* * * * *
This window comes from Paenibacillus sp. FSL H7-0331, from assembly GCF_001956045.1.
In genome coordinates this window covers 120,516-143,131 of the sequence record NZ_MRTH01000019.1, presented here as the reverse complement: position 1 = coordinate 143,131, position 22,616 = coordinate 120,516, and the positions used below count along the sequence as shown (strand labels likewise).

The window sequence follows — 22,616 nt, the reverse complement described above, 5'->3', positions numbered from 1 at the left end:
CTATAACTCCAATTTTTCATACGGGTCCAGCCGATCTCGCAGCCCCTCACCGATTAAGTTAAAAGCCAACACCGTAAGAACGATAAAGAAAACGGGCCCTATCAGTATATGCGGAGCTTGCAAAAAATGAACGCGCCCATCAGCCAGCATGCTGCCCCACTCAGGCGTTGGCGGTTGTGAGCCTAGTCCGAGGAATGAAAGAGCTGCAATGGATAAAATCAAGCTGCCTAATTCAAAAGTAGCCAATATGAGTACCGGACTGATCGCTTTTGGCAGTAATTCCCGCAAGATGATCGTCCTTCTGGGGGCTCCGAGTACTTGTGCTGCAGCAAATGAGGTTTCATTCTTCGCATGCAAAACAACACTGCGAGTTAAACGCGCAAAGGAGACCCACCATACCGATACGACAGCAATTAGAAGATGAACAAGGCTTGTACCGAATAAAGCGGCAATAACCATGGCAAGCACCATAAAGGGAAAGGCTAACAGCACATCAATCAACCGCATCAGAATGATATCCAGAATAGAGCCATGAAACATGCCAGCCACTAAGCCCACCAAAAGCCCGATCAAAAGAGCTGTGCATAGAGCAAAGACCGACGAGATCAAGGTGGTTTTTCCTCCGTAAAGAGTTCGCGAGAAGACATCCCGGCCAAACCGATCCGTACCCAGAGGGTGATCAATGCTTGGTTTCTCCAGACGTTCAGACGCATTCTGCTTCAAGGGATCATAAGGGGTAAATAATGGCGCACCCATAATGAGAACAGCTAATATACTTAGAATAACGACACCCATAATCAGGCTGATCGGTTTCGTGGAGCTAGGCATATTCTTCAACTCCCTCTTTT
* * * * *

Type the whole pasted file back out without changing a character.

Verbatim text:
This window comes from Paenibacillus sp. FSL H7-0331, from assembly GCF_001956045.1.
In genome coordinates this window covers 120,516-143,131 of the sequence record NZ_MRTH01000019.1, presented here as the reverse complement: position 1 = coordinate 143,131, position 22,616 = coordinate 120,516, and the positions used below count along the sequence as shown (strand labels likewise).

The window sequence follows — 22,616 nt, the reverse complement described above, 5'->3', positions numbered from 1 at the left end:
CTATAACTCCAATTTTTCATACGGGTCCAGCCGATCTCGCAGCCCCTCACCGATTAAGTTAAAAGCCAACACCGTAAGAACGATAAAGAAAACGGGCCCTATCAGTATATGCGGAGCTTGCAAAAAATGAACGCGCCCATCAGCCAGCATGCTGCCCCACTCAGGCGTTGGCGGTTGTGAGCCTAGTCCGAGGAATGAAAGAGCTGCAATGGATAAAATCAAGCTGCCTAATTCAAAAGTAGCCAATATGAGTACCGGACTGATCGCTTTTGGCAGTAATTCCCGCAAGATGATCGTCCTTCTGGGGGCTCCGAGTACTTGTGCTGCAGCAAATGAGGTTTCATTCTTCGCATGCAAAACAACACTGCGAGTTAAACGCGCAAAGGAGACCCACCATACCGATACGACAGCAATTAGAAGATGAACAAGGCTTGTACCGAATAAAGCGGCAATAACCATGGCAAGCACCATAAAGGGAAAGGCTAACAGCACATCAATCAACCGCATCAGAATGATATCCAGAATAGAGCCATGAAACATGCCAGCCACTAAGCCCACCAAAAGCCCGATCAAAAGAGCTGTGCATAGAGCAAAGACCGACGAGATCAAGGTGGTTTTTCCTCCGTAAAGAGTTCGCGAGAAGACATCCCGGCCAAACCGATCCGTACCCAGAGGGTGATCAATGCTTGGTTTCTCCAGACGTTCAGACGCATTCTGCTTCAAGGGATCATAAGGGGTAAATAATGGCGCACCCATAATGAGAACAGCTAATATACTTAGAATAACGACACCCATAATCAGGCTGATCGGTTTCGTGGAGCTAGGCATATTCTTCAACTCCCTCTTTT